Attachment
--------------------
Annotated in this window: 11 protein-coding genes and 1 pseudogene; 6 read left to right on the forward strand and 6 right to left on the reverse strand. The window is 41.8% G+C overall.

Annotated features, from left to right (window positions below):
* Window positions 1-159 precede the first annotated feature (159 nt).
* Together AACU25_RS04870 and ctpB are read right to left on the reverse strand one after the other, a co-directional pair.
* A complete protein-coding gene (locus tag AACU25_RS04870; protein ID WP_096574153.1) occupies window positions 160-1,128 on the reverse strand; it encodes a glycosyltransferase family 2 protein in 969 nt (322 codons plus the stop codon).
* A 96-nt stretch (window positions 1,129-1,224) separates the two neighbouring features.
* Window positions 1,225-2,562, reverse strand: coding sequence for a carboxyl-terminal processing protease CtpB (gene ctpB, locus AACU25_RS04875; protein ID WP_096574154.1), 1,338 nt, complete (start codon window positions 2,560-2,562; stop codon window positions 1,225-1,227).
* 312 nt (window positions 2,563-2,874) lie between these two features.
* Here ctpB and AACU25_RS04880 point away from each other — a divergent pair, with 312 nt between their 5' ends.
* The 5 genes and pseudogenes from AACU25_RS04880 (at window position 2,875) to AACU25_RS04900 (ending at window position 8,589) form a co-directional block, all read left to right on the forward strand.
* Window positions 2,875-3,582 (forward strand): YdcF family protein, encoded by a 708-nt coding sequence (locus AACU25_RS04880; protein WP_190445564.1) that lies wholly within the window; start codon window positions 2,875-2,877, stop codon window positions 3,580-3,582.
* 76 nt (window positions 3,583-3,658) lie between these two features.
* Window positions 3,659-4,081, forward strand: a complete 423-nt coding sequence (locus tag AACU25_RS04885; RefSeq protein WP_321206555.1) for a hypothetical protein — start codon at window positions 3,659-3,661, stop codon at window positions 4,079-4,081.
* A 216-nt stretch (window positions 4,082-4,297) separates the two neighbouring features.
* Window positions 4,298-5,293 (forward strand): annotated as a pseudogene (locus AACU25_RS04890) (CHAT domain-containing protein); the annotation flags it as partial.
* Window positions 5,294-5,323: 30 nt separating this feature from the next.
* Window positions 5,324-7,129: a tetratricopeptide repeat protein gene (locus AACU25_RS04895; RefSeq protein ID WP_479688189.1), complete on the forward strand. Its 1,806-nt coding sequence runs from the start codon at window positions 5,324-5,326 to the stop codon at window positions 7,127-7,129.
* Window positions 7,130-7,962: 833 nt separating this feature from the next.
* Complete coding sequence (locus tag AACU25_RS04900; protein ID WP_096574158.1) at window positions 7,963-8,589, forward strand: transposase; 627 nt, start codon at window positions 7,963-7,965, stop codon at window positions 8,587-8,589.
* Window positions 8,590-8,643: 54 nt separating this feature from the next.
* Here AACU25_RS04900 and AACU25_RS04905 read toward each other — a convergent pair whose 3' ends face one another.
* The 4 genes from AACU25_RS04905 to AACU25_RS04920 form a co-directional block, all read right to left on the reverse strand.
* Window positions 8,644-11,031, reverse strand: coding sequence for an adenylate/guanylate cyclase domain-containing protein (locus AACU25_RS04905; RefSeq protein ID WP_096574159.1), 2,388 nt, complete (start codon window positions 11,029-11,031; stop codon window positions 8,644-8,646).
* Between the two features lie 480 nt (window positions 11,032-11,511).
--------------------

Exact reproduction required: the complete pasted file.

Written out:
Annotated in this window: 11 protein-coding genes and 1 pseudogene; 6 read left to right on the forward strand and 6 right to left on the reverse strand. The window is 41.8% G+C overall.

Annotated features, from left to right (window positions below):
* Window positions 1-159 precede the first annotated feature (159 nt).
* Together AACU25_RS04870 and ctpB are read right to left on the reverse strand one after the other, a co-directional pair.
* A complete protein-coding gene (locus tag AACU25_RS04870; protein ID WP_096574153.1) occupies window positions 160-1,128 on the reverse strand; it encodes a glycosyltransferase family 2 protein in 969 nt (322 codons plus the stop codon).
* A 96-nt stretch (window positions 1,129-1,224) separates the two neighbouring features.
* Window positions 1,225-2,562, reverse strand: coding sequence for a carboxyl-terminal processing protease CtpB (gene ctpB, locus AACU25_RS04875; protein ID WP_096574154.1), 1,338 nt, complete (start codon window positions 2,560-2,562; stop codon window positions 1,225-1,227).
* 312 nt (window positions 2,563-2,874) lie between these two features.
* Here ctpB and AACU25_RS04880 point away from each other — a divergent pair, with 312 nt between their 5' ends.
* The 5 genes and pseudogenes from AACU25_RS04880 (at window position 2,875) to AACU25_RS04900 (ending at window position 8,589) form a co-directional block, all read left to right on the forward strand.
* Window positions 2,875-3,582 (forward strand): YdcF family protein, encoded by a 708-nt coding sequence (locus AACU25_RS04880; protein WP_190445564.1) that lies wholly within the window; start codon window positions 2,875-2,877, stop codon window positions 3,580-3,582.
* 76 nt (window positions 3,583-3,658) lie between these two features.
* Window positions 3,659-4,081, forward strand: a complete 423-nt coding sequence (locus tag AACU25_RS04885; RefSeq protein WP_321206555.1) for a hypothetical protein — start codon at window positions 3,659-3,661, stop codon at window positions 4,079-4,081.
* A 216-nt stretch (window positions 4,082-4,297) separates the two neighbouring features.
* Window positions 4,298-5,293 (forward strand): annotated as a pseudogene (locus AACU25_RS04890) (CHAT domain-containing protein); the annotation flags it as partial.
* Window positions 5,294-5,323: 30 nt separating this feature from the next.
* Window positions 5,324-7,129: a tetratricopeptide repeat protein gene (locus AACU25_RS04895; RefSeq protein ID WP_479688189.1), complete on the forward strand. Its 1,806-nt coding sequence runs from the start codon at window positions 5,324-5,326 to the stop codon at window positions 7,127-7,129.
* Window positions 7,130-7,962: 833 nt separating this feature from the next.
* Complete coding sequence (locus tag AACU25_RS04900; protein ID WP_096574158.1) at window positions 7,963-8,589, forward strand: transposase; 627 nt, start codon at window positions 7,963-7,965, stop codon at window positions 8,587-8,589.
* Window positions 8,590-8,643: 54 nt separating this feature from the next.
* Here AACU25_RS04900 and AACU25_RS04905 read toward each other — a convergent pair whose 3' ends face one another.
* The 4 genes from AACU25_RS04905 to AACU25_RS04920 form a co-directional block, all read right to left on the reverse strand.
* Window positions 8,644-11,031, reverse strand: coding sequence for an adenylate/guanylate cyclase domain-containing protein (locus AACU25_RS04905; RefSeq protein ID WP_096574159.1), 2,388 nt, complete (start codon window positions 11,029-11,031; stop codon window positions 8,644-8,646).
* Between the two features lie 480 nt (window positions 11,032-11,511).